My brownie-in-a-box invitation set the precedence for the party, but I needed to continue that once the guests arrive. That is why I decorated the outside of our house...so they would have the same feeling of over-the-topness even before they walk inside the door. I lined the path to my house and my drive way with these mason jars that had tea lights in them (we used 70 of them, but next time I will triple that). It created an ambiance that is fitting for a bridal shower and continued my goal of keeping expectations high. The mason jars led right up to my house where I ...
had white lights around my front door. (NOTE: This is not my door. I forgot to take a picture, so I stole this one off the internet.)
Also, as they walked in, I had this poster framed and on an easel on my porch.
STEP FOUR: THE ENTRANCE
As soon as they walked in the door, we checked their coat. I had these cards made and we cut slits in the top and slipped them onto hangers. When they came in, we wrote their name on the card and took their coat to the back to be hung. I figured this was another way to set this party apart, but it also added an element of organization.
When we hung their coat, we slipped this cloth bag of Jelly Bellies into their pocket. The card in the bag has the logo on it and says, "Thanks for checking your coat."
Once in the door, they saw two things. First, this calendar guest book. I made a calendar with photos of the bride and groom. Each guest signed their name on their birthday.
We also had these cards on which they could write their advice or well wishes to the bride. We collected them in a bowl, then put them in a leather case for the bride to keep. (The case was green of course, to match the logo.)
STEP FIVE: PARTY FAVORS
I had two party favors. First, I went to a thrift store and bought a bunch of nice frames for very cheap.
Then I had a photo shoot with the bride and groom (Yes, I was the photographer, and no you don't have to be a photo genius to do this. Find a friend or family member that is a decent photographer or use extra shots from their engagement shoot. Another option is to Photoshop the heck out of photos you take yourself.) We framed the best photos and placed them all over our living room. Each guest took one home. Here are some of the photos from our shoot. (Click on them to enlarge.)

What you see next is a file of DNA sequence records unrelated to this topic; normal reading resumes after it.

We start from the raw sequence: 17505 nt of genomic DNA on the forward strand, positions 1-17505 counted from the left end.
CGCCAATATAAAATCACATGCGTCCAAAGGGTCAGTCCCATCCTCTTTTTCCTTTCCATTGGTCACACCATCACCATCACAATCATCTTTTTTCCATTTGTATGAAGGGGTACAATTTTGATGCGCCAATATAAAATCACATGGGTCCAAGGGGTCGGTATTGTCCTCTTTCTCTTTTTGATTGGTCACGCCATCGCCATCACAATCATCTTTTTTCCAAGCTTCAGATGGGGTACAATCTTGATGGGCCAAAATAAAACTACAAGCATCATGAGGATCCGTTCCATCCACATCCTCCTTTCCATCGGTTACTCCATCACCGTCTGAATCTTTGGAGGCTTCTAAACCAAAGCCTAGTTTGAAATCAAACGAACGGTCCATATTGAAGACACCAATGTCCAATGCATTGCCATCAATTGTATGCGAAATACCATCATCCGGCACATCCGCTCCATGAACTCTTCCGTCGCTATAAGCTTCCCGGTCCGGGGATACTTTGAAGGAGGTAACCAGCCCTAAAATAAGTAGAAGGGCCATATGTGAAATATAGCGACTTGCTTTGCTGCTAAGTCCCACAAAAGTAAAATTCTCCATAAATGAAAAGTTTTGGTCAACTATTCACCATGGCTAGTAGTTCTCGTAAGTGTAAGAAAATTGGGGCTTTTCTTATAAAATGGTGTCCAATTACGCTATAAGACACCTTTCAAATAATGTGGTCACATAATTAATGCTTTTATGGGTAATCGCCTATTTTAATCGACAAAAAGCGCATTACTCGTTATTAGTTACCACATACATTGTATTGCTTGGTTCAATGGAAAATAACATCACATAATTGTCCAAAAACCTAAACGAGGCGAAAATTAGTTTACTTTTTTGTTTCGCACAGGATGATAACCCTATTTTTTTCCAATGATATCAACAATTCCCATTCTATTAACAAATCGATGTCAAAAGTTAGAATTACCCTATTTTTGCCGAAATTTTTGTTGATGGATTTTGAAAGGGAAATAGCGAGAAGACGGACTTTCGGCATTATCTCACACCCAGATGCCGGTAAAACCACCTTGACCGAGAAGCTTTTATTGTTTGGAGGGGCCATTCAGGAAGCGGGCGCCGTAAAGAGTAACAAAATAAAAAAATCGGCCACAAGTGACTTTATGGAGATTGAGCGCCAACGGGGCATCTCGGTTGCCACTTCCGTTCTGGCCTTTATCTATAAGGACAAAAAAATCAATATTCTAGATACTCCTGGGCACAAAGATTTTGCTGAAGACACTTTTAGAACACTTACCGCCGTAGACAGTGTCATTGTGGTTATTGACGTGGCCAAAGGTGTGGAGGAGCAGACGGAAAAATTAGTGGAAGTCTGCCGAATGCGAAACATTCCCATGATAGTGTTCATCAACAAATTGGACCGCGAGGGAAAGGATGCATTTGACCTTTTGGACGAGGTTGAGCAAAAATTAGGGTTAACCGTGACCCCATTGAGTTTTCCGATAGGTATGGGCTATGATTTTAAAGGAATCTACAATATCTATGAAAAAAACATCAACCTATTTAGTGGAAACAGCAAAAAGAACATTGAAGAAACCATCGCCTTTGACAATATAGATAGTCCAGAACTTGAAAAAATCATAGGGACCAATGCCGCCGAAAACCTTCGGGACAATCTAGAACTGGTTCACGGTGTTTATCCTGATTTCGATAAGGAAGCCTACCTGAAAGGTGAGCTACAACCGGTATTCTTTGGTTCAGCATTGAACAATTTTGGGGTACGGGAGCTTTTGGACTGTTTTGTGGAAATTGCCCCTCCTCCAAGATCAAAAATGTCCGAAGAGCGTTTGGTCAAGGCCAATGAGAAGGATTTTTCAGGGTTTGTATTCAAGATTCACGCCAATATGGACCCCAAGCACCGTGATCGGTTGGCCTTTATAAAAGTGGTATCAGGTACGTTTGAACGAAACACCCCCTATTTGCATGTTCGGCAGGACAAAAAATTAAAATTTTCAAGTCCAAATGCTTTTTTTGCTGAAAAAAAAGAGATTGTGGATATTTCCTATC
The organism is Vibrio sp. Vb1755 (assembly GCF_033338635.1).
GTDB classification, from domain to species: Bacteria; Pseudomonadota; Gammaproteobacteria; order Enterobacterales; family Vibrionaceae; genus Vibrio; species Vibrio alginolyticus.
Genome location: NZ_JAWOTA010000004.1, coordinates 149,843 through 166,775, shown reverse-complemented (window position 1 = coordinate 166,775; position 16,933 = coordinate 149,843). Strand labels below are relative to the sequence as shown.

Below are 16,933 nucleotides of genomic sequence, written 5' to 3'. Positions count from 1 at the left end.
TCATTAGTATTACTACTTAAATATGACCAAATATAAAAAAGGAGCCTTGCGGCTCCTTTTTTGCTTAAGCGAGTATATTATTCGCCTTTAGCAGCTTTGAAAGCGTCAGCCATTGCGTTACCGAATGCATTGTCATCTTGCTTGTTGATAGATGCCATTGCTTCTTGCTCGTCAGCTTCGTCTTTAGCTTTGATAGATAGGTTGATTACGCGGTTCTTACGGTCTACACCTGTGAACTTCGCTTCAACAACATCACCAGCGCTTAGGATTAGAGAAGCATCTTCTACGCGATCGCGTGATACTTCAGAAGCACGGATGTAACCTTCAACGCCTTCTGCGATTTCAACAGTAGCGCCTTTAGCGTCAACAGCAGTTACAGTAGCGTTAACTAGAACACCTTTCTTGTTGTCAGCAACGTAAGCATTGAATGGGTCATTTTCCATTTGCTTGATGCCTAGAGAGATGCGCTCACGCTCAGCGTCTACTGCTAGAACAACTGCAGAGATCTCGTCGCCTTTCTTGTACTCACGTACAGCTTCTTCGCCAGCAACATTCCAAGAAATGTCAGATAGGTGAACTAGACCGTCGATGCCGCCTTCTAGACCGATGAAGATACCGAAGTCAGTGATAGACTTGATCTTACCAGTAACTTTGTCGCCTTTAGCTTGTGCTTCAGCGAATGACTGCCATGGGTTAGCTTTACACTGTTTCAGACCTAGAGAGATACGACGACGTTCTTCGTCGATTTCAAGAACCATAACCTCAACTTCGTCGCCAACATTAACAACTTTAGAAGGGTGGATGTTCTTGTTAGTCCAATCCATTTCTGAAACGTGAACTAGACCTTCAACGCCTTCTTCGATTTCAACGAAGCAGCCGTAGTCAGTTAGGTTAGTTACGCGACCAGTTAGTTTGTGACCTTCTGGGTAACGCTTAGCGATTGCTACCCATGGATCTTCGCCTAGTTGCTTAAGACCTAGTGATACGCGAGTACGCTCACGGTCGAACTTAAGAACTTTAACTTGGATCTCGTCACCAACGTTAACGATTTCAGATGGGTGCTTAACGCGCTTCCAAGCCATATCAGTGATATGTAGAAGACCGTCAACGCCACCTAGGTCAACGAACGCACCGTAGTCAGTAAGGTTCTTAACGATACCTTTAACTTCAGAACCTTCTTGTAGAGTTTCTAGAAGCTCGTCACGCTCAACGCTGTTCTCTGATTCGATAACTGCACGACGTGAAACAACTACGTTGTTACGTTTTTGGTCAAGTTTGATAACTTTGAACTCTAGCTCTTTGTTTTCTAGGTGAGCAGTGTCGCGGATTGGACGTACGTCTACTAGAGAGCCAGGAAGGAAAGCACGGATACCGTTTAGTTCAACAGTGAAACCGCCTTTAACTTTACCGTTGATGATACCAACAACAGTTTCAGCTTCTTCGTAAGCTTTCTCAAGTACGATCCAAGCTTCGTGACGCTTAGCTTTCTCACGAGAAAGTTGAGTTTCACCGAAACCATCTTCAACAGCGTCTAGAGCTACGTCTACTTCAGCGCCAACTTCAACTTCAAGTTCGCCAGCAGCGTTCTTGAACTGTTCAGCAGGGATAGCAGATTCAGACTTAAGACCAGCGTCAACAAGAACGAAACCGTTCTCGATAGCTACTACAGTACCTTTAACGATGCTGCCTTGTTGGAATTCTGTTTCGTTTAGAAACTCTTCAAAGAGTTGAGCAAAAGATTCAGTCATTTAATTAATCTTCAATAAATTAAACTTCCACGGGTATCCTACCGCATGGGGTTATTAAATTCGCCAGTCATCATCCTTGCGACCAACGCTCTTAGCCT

The second party favor was a custom-made monogrammed mug (I got this idea from DesignMom.com.)
The white mugs also came from a thrift store. I cleaned them up and drew the monogram on them with a porcelain pen. They are not hard to make. Go to the link below to see how.
I filled the mug with chocolate covered strawberries that I dipped myself (much cheaper that way, and they are simple to make).
Here is the finished product.
The girls seemed to have a grand time. Unfortunately, this is the only photo we have of the actual shower. The lighting was bad, and I was busy most of the night in the kitchen anyway.
TIPS AND TRICKS:
The first pointer I have is to plan in advance. If possible, spend a month gathering ideas (at least a week or two). I spend a lot of time browsing Pinterest.com. It's a great idea generator.
Do as much work in advance as possible. If I can cook something ahead of time, I do it. If I can only cook part of a dish ahead of time, I do that and put on the finishing touches the day of the party. I make a list of what I needs to be done each day. (These are my lists hanging on my magnetic chalk board.) I also hang the recipes I need on the chalk board.
I plan in as much detail as possible. For example, this is a layout of the tea lights I had lining my sidewalks and drive way. This is how I knew I needed 70 mason jars. If I didn't do this early on, I would have been scrambling last minute to get the jars i needed. (Write a note to yourself that says, "Scrambling is bad!" )
You don't have to spend a load of money to do a bridal shower like this. Browse Pinterst to get cheap ideas, be creative and go in with another family member or friend to cover costs. For example, my mom covered all the non-food expenses and I covered all the food expenses and did all the work. Well, there you have it - the how-tos of a great party. Now go and plan one.